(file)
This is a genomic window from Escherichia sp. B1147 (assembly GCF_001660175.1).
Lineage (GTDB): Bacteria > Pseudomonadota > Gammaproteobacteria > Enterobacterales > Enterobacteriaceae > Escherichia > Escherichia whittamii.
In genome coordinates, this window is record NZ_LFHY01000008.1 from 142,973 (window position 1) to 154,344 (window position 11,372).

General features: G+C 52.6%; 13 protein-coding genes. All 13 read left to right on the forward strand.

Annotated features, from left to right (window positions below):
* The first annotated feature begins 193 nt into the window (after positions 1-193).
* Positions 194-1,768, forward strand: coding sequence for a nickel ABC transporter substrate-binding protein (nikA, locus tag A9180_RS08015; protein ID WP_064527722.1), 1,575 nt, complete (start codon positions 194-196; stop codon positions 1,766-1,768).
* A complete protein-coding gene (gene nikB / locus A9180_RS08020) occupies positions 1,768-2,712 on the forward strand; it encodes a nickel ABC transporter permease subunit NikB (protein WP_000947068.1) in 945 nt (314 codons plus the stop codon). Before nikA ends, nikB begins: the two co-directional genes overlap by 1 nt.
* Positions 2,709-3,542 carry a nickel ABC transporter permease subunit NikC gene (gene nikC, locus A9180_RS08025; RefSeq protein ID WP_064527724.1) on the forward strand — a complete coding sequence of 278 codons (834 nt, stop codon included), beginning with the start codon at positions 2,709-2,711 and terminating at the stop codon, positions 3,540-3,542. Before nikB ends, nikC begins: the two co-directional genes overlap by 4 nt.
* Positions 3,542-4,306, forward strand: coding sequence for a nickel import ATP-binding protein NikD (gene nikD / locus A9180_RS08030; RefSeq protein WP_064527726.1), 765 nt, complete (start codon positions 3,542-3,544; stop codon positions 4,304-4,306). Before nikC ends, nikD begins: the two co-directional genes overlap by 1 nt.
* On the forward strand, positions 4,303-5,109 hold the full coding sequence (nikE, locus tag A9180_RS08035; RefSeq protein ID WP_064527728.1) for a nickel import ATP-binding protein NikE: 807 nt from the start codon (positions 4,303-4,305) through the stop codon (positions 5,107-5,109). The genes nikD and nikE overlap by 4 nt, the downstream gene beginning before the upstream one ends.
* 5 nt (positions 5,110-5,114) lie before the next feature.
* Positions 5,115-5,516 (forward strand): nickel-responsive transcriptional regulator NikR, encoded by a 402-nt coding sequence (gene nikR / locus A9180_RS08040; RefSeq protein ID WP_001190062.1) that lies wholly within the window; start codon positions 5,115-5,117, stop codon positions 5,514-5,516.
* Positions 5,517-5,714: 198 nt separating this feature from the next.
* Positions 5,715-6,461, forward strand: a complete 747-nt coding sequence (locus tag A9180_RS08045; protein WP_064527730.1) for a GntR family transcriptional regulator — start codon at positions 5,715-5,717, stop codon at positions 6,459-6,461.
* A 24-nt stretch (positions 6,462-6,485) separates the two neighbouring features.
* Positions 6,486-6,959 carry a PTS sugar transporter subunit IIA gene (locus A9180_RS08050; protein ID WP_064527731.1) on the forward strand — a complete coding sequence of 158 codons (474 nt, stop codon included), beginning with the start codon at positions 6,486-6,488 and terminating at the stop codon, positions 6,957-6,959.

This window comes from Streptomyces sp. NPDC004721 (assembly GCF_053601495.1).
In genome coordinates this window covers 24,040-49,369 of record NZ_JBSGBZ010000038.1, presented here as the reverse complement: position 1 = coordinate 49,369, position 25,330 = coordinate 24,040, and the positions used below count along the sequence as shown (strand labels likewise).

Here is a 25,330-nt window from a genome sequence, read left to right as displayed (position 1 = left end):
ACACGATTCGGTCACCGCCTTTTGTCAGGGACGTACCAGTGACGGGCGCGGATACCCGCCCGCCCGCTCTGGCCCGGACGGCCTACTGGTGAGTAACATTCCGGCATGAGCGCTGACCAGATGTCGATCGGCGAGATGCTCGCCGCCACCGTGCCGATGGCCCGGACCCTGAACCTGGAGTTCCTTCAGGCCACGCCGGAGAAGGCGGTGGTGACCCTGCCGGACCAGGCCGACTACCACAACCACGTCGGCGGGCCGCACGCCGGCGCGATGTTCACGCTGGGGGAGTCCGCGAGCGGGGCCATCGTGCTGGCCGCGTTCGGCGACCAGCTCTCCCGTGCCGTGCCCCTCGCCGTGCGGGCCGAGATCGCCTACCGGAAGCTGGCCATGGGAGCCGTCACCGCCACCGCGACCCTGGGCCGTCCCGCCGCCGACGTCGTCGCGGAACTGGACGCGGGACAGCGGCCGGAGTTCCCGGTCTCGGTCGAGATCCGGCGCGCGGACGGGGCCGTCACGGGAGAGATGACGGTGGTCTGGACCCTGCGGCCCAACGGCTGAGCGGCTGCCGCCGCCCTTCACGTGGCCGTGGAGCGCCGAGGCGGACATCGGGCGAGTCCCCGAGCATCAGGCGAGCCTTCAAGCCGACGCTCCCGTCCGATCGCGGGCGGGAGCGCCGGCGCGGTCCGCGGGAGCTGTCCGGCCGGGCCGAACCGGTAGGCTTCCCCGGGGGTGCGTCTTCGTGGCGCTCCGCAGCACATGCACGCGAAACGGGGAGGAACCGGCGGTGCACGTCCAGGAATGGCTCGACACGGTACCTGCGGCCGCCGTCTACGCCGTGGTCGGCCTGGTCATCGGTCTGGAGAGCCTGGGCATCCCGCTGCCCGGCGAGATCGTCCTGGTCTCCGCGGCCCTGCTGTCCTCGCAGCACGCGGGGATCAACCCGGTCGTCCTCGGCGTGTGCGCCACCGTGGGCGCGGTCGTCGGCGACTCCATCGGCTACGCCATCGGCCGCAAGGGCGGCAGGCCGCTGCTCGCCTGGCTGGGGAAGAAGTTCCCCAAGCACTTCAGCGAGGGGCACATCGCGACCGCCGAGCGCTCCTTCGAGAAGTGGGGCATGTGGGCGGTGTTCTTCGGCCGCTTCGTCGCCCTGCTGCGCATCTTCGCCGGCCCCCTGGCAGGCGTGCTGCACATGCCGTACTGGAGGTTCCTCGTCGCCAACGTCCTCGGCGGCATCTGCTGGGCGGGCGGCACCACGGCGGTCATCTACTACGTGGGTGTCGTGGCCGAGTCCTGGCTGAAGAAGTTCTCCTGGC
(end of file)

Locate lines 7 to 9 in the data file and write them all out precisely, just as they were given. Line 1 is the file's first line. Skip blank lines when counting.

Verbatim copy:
* Positions 194-1,768, forward strand: coding sequence for a nickel ABC transporter substrate-binding protein (nikA, locus tag A9180_RS08015; protein ID WP_064527722.1), 1,575 nt, complete (start codon positions 194-196; stop codon positions 1,766-1,768).
* A complete protein-coding gene (gene nikB / locus A9180_RS08020) occupies positions 1,768-2,712 on the forward strand; it encodes a nickel ABC transporter permease subunit NikB (protein WP_000947068.1) in 945 nt (314 codons plus the stop codon). Before nikA ends, nikB begins: the two co-directional genes overlap by 1 nt.
* Positions 2,709-3,542 carry a nickel ABC transporter permease subunit NikC gene (gene nikC, locus A9180_RS08025; RefSeq protein ID WP_064527724.1) on the forward strand — a complete coding sequence of 278 codons (834 nt, stop codon included), beginning with the start codon at positions 2,709-2,711 and terminating at the stop codon, positions 3,540-3,542. Before nikB ends, nikC begins: the two co-directional genes overlap by 4 nt.